"The nation’s leading chemical manufacturers on Thursday bashed a Senate measure that would revamp the nation’s chemical safety law, as concerns mount that ingredients used in making everyday consumer products may lead to serious health problems. But another influential trade group — one that represents more than 200 companies that make those products — held its fire and acknowledged that it needs to provide federal regulators with more useful data about the chemicals that are used."
A special joint investigation by National Public Radio, the Center for Public Integrity's iWatch News, the Investigative News Network, and others shows that hundreds of U.S. facilities have been violating their Clean Air Act permits for years without running into federal or state enforcement. In many cases, the pollution has made people sick, and sometimes local communities have taken up the job that federal and state agencies have failed at.
Attorneys for some 30 utilities suing Syngenta over atrazine pollution of their drinking water supplies charged the company directed employees to send copies of all correspondence on atrazine to corporate attorneys so that attorney-client privilege could be claimed.
"A 5-month investigation by Environmental Health News reveals that the chemical industry spent at least $23.2 million over the past five years to lobby California officials and donate to campaigns in an effort to defeat bills that would have regulated flame retardants. The four top recipients, three Democrats and one Republican, never voted in favor of any of the five bills. During the years of lobbying, the flame retardants have been building up in people’s bodies, including breast milk, around the world."
"A new study says nearly two-thirds of New Orleans homes and yards have “dangerous” levels of lead, according to federal standards, a finding the authors believe may be linked to the extensive renovation and demolition of homes after Hurricane Katrina."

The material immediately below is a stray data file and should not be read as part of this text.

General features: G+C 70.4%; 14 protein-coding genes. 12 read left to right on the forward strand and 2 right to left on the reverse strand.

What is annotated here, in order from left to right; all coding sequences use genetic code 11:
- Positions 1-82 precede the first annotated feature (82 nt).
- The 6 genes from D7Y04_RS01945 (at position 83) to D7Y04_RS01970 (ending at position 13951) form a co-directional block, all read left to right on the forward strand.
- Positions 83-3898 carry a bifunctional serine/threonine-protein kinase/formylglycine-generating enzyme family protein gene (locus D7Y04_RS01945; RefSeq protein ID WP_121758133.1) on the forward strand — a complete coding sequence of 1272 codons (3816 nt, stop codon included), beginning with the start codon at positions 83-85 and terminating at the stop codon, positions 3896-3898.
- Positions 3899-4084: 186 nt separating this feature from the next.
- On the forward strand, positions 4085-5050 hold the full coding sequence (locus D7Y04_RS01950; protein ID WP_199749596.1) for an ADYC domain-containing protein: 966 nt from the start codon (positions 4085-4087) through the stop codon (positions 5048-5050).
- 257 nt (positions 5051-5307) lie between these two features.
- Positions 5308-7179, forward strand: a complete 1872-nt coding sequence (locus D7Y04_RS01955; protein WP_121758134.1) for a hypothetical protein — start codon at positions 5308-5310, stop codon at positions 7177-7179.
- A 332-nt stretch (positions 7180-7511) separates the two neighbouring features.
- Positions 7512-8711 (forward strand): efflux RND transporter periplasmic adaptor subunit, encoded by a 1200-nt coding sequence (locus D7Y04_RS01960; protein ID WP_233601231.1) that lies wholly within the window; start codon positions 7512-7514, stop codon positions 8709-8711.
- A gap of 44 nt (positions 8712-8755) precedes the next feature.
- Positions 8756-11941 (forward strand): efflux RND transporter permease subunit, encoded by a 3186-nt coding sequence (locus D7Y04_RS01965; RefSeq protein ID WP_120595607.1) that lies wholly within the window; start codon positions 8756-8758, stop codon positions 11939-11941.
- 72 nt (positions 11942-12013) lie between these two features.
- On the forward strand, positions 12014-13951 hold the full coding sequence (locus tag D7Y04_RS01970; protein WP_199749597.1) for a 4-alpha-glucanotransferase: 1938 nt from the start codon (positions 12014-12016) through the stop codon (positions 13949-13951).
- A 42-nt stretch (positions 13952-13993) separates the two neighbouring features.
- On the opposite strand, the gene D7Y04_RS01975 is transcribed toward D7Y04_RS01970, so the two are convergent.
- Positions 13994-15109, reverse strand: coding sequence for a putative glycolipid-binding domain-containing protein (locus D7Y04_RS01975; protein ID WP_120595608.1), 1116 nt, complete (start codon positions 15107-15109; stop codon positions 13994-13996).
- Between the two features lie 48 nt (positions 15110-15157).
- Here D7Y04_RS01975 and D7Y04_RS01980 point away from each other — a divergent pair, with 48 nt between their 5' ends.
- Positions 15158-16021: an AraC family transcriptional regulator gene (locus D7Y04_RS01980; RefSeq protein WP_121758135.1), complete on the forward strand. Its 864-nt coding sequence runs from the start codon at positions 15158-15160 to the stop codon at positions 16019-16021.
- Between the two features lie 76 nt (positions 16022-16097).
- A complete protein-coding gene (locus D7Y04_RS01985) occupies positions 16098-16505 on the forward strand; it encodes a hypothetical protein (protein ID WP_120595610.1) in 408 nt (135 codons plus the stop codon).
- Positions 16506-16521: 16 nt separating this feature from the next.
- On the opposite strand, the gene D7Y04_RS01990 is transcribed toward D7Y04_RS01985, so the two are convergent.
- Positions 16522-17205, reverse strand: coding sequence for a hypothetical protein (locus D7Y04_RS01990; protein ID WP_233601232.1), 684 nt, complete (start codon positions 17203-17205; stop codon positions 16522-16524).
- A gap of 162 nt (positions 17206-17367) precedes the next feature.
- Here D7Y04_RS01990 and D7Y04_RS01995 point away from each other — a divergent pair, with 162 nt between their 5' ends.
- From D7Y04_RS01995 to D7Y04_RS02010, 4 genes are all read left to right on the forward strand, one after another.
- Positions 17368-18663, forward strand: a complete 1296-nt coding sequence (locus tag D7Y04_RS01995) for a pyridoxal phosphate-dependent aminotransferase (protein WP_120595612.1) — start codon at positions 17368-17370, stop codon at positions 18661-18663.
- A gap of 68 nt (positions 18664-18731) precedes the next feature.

"Researchers found a six-fold increase in the risk of developing Parkinson's in individuals exposed in the workplace to trichloroethylene (TCE)."
"FAIRFIELD -- The arsenic exposure risk in Fairfield is official, the health danger real. Those who live in the Cedar Valley town stand a higher risk of getting some cancers, nerve damage and brain injury with exposure to contaminants from old mine tailings over an extended period of time, according to a new Utah study."
"LAKELAND -- A hulking mountain of ash sitting inside the Lakeland city limits isn't exactly a point of pride, but city officials would rather see it stay than go."
"Long a pacesetter in efforts to control dangerous chemicals, California is moving toward sweeping new rules to reduce toxins in cleaning products, cosmetics, electronics, toys and possibly many other consumer goods."
"The U.S. has worked to get lead out of gas and out of paint, but the biggest source of lead in a consumer product is still on roadways. It’s in the form of wheel weights, used to balance the tires on our cars. The Environmental Protection Agency says about 1.6 million pounds of lead fall off of vehicles each year, and it winds up in the environment. A handful of states is leading the effort to ban lead wheel weights."